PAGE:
Annual Greatham Sword Dance takes place in Boxing Day tradition
A unique folk dance with swords was performed in Greatham on Boxing Day in an annual tradition.
The Greatham Sword Dance originated in the village and is believed to date back to 1800s.
It has been re-enacted by the Redcar Sword Dancers every year in the village for more than 50 years, having been revived back in the 1960s.
Dozens of people turned out to watch the dance and play, which was performed at noon outside the gates to the Hospital of God.
It is the last surviving example of a play combined with a sword dance to be performed in the whole country.
The humourous play is about a family argument ending in the ‘beheading’ of a character who is then brought back to life by a passing doctor.
The play is told lines of verse by the dancers who wear distinctive red jackets combined with an intricate dance using the swords.
Brian Pearce, of the Redcar Sword Dancers, said: “It started in Greatham in about the 1840s. We’re very pleased to be able to keep the dance going year on year.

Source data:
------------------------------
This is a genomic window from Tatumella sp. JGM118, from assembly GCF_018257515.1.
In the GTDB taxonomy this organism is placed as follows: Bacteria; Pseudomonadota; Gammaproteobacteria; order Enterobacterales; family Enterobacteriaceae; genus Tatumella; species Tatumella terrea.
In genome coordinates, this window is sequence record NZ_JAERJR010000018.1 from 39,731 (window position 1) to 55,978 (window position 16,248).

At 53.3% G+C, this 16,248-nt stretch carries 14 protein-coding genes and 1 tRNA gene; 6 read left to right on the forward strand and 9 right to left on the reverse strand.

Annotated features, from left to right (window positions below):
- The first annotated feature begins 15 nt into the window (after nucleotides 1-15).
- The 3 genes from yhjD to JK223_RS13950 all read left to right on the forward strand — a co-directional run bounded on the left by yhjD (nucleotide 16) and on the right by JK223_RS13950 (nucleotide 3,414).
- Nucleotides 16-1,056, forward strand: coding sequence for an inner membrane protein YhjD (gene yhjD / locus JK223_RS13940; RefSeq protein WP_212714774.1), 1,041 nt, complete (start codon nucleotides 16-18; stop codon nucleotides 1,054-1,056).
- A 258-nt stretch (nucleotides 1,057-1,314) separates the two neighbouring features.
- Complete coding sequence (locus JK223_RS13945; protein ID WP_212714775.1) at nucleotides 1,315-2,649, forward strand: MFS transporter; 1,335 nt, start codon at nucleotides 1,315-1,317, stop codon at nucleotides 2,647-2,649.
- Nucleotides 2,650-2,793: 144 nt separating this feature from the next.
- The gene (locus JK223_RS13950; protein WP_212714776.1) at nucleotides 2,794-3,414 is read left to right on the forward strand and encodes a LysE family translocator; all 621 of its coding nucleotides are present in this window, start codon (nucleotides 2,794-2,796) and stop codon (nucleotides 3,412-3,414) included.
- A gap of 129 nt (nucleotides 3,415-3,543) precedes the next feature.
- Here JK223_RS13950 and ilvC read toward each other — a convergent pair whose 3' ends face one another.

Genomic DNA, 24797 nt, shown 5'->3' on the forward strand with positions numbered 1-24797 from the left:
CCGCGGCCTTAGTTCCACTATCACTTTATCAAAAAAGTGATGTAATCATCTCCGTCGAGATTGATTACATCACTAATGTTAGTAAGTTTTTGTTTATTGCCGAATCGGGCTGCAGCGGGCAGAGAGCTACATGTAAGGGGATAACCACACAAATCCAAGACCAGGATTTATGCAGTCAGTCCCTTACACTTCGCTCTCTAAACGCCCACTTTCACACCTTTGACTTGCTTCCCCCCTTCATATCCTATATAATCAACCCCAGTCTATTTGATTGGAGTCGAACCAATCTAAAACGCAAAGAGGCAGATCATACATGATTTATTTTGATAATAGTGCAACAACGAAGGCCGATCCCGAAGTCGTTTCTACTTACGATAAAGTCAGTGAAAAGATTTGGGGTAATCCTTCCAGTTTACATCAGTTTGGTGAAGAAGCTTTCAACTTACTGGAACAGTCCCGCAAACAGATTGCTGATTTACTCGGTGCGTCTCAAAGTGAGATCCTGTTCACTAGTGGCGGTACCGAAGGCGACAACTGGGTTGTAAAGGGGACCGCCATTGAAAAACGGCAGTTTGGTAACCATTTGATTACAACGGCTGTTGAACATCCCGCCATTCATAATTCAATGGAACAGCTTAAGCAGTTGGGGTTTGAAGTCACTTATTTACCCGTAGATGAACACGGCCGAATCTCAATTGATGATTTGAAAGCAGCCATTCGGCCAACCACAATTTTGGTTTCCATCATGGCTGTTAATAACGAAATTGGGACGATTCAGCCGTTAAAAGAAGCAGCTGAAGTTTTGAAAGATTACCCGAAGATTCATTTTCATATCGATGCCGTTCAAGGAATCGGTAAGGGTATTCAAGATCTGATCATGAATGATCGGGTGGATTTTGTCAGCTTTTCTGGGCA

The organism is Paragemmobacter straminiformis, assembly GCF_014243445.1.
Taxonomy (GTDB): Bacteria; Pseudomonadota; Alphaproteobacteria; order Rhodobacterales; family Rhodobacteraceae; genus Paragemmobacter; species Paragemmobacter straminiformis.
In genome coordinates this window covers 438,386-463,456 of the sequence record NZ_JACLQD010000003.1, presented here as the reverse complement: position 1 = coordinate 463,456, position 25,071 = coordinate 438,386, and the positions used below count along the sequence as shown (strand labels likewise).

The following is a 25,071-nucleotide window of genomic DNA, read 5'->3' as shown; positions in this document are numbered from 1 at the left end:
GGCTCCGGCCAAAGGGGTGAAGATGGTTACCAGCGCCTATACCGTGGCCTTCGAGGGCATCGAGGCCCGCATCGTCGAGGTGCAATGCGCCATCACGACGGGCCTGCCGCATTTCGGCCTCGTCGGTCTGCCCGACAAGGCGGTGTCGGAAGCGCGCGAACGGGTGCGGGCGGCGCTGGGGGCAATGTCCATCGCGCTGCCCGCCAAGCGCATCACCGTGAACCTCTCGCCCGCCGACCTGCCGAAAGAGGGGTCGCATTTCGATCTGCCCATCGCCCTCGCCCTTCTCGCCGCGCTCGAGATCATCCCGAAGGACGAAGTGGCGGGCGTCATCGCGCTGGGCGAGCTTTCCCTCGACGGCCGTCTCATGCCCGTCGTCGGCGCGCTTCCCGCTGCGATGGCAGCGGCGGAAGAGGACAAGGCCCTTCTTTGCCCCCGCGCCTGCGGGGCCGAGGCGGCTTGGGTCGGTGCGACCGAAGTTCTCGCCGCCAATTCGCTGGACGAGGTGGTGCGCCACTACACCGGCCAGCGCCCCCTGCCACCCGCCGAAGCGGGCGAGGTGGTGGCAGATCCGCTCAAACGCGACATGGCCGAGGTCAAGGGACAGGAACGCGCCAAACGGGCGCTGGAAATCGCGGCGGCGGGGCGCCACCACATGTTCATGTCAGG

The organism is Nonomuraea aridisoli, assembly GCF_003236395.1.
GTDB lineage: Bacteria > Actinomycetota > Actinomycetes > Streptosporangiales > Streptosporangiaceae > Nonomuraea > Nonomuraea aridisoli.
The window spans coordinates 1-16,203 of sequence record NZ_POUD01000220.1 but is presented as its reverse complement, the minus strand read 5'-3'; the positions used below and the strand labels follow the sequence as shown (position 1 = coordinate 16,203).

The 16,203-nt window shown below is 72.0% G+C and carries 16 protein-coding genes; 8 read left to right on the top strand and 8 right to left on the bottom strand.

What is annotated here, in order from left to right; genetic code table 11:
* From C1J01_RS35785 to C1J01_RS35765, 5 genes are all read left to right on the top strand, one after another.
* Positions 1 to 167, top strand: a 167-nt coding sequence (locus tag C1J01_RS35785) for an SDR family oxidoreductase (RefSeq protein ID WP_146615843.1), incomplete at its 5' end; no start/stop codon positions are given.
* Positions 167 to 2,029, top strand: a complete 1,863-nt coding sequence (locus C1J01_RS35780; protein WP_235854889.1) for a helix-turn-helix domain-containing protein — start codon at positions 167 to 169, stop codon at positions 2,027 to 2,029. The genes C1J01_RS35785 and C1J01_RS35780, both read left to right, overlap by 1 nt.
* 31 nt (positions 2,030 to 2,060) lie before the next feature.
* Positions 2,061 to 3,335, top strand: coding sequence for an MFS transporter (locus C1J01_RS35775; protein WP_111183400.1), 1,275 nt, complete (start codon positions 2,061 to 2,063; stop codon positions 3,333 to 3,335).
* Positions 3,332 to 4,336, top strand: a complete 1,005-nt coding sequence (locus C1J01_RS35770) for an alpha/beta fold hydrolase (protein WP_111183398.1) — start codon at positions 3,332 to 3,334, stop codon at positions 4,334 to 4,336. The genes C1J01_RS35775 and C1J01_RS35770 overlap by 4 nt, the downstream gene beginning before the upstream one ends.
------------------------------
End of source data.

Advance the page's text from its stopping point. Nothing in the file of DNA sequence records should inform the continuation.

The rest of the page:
“This is our 53rd year. It’s a bit of nonsense but the audience enjoy it.
“We get a good turnout every year and we get a lot of support from the village.
“It is one of those Christmas traditions that we wouldn’t like to see die.”
Among those in the audience this year was father and son Chris and Andy Rutherford from Billingham and Andy’s nephew Archie Warren aged five.
Chris, 62, said: “Our ancestors are from Greatham and I used to come with my dad.
“It is just something we have carried on through the generations.”Andy, 24, added: “I’ve been coming here all my life. It’s not Christmas without it.”
But it was the first time for Susan Kitson from Ingleby Barwick.
She said: “I wanted to come last year but unfortunately didn’t make it.
“My daughter who is visiting from London heard about it. I thought it was very good.”